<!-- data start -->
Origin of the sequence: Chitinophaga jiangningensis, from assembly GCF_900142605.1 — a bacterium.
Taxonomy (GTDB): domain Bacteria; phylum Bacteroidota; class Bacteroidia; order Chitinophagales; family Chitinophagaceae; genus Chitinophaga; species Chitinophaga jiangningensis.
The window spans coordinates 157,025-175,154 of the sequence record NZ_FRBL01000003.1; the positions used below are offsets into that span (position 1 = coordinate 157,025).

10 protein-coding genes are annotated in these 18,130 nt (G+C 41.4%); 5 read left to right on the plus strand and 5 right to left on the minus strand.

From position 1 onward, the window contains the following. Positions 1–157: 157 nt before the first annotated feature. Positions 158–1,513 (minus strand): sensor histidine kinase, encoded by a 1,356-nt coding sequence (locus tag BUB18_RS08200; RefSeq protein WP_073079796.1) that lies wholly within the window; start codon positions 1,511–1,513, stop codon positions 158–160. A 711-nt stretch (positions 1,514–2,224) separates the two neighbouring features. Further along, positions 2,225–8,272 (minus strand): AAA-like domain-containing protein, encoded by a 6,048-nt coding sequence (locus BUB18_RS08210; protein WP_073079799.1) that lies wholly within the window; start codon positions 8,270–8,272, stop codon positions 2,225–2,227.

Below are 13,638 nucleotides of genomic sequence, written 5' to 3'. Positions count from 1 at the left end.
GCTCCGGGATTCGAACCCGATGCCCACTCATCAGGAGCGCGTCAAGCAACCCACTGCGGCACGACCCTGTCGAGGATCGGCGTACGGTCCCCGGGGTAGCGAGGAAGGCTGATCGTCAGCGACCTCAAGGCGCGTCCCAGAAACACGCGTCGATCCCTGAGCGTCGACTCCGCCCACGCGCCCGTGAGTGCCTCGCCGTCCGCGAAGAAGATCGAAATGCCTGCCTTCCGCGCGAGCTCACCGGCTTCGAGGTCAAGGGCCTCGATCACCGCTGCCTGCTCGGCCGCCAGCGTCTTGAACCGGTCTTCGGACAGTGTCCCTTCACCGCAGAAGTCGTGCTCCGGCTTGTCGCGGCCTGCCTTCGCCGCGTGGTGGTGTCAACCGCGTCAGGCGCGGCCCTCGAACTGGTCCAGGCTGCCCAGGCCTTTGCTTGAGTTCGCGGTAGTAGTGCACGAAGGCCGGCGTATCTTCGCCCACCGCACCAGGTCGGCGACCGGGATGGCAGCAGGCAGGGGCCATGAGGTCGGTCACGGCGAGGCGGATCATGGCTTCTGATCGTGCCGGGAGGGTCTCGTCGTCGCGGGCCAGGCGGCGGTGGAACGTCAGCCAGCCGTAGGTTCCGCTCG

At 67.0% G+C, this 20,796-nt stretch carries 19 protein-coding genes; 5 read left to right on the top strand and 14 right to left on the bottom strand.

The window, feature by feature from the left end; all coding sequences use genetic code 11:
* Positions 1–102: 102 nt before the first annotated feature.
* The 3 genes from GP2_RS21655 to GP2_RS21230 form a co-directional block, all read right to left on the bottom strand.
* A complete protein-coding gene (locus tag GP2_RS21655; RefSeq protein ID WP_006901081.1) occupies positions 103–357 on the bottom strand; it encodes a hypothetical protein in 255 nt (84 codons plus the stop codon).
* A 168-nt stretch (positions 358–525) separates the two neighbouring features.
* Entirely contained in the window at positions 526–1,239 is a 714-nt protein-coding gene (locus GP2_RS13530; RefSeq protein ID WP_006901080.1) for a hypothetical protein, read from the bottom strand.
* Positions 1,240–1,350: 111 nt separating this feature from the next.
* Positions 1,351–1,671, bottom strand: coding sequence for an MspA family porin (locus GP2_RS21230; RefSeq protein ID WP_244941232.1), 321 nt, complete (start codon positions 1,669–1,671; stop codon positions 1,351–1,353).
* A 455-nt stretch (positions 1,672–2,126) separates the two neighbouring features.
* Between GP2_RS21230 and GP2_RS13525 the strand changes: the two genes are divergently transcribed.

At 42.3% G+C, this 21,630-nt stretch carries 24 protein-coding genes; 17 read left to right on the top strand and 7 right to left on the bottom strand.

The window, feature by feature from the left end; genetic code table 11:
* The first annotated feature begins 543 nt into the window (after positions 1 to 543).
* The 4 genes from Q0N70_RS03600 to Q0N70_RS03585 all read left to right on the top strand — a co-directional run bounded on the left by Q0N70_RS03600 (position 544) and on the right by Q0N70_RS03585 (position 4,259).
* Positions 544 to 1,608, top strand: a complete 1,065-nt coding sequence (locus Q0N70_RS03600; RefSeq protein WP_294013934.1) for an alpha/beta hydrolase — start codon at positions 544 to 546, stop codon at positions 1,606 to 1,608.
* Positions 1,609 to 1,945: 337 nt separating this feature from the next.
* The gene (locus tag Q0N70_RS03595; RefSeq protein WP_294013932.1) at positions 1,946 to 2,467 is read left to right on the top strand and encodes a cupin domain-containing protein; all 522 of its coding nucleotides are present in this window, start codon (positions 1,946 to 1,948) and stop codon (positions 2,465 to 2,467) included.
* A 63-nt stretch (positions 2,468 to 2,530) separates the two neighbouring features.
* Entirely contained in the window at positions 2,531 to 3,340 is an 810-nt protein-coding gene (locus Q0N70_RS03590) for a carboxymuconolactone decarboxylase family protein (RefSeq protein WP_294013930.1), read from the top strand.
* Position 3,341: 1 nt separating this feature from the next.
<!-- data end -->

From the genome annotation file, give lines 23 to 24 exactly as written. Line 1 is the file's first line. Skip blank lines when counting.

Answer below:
* Positions 544 to 1,608, top strand: a complete 1,065-nt coding sequence (locus Q0N70_RS03600; RefSeq protein WP_294013934.1) for an alpha/beta hydrolase — start codon at positions 544 to 546, stop codon at positions 1,606 to 1,608.
* Positions 1,609 to 1,945: 337 nt separating this feature from the next.